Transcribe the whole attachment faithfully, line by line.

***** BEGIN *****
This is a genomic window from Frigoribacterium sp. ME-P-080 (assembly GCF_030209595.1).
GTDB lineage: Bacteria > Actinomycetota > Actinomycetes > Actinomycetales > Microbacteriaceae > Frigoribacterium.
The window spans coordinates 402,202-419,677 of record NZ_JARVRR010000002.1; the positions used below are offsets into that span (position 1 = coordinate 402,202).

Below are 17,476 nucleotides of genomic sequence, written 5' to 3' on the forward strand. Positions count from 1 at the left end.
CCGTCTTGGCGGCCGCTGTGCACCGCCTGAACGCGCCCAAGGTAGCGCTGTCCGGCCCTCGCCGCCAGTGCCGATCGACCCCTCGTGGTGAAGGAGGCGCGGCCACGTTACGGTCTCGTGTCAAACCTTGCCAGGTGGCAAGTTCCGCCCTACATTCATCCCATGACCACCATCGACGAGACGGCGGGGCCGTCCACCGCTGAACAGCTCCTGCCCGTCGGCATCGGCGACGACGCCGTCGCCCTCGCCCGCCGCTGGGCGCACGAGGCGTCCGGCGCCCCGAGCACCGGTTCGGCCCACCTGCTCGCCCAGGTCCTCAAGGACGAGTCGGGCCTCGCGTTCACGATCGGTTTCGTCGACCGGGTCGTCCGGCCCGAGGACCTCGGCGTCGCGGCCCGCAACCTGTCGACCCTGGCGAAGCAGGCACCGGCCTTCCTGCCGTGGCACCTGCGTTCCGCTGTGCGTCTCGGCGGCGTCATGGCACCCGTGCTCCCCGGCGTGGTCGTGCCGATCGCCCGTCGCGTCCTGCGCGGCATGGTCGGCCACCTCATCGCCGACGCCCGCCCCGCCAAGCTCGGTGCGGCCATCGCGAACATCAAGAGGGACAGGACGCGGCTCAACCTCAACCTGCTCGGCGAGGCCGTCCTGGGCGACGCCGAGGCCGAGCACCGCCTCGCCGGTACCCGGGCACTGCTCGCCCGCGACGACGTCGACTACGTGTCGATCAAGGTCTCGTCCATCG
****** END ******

This is a genomic window from Frigoribacterium sp. ME-P-080 (assembly GCF_030209595.1).
GTDB lineage: Bacteria > Actinomycetota > Actinomycetes > Actinomycetales > Microbacteriaceae > Frigoribacterium.
The window spans coordinates 402,202-419,677 of record NZ_JARVRR010000002.1; the positions used below are offsets into that span (position 1 = coordinate 402,202).

Below are 17,476 nucleotides of genomic sequence, written 5' to 3' on the forward strand. Positions count from 1 at the left end.
CCGTCTTGGCGGCCGCTGTGCACCGCCTGAACGCGCCCAAGGTAGCGCTGTCCGGCCCTCGCCGCCAGTGCCGATCGACCCCTCGTGGTGAAGGAGGCGCGGCCACGTTACGGTCTCGTGTCAAACCTTGCCAGGTGGCAAGTTCCGCCCTACATTCATCCCATGACCACCATCGACGAGACGGCGGGGCCGTCCACCGCTGAACAGCTCCTGCCCGTCGGCATCGGCGACGACGCCGTCGCCCTCGCCCGCCGCTGGGCGCACGAGGCGTCCGGCGCCCCGAGCACCGGTTCGGCCCACCTGCTCGCCCAGGTCCTCAAGGACGAGTCGGGCCTCGCGTTCACGATCGGTTTCGTCGACCGGGTCGTCCGGCCCGAGGACCTCGGCGTCGCGGCCCGCAACCTGTCGACCCTGGCGAAGCAGGCACCGGCCTTCCTGCCGTGGCACCTGCGTTCCGCTGTGCGTCTCGGCGGCGTCATGGCACCCGTGCTCCCCGGCGTGGTCGTGCCGATCGCCCGTCGCGTCCTGCGCGGCATGGTCGGCCACCTCATCGCCGACGCCCGCCCCGCCAAGCTCGGTGCGGCCATCGCGAACATCAAGAGGGACAGGACGCGGCTCAACCTCAACCTGCTCGGCGAGGCCGTCCTGGGCGACGCCGAGGCCGAGCACCGCCTCGCCGGTACCCGGGCACTGCTCGCCCGCGACGACGTCGACTACGTGTCGATCAAGGTCTCGTCCATCG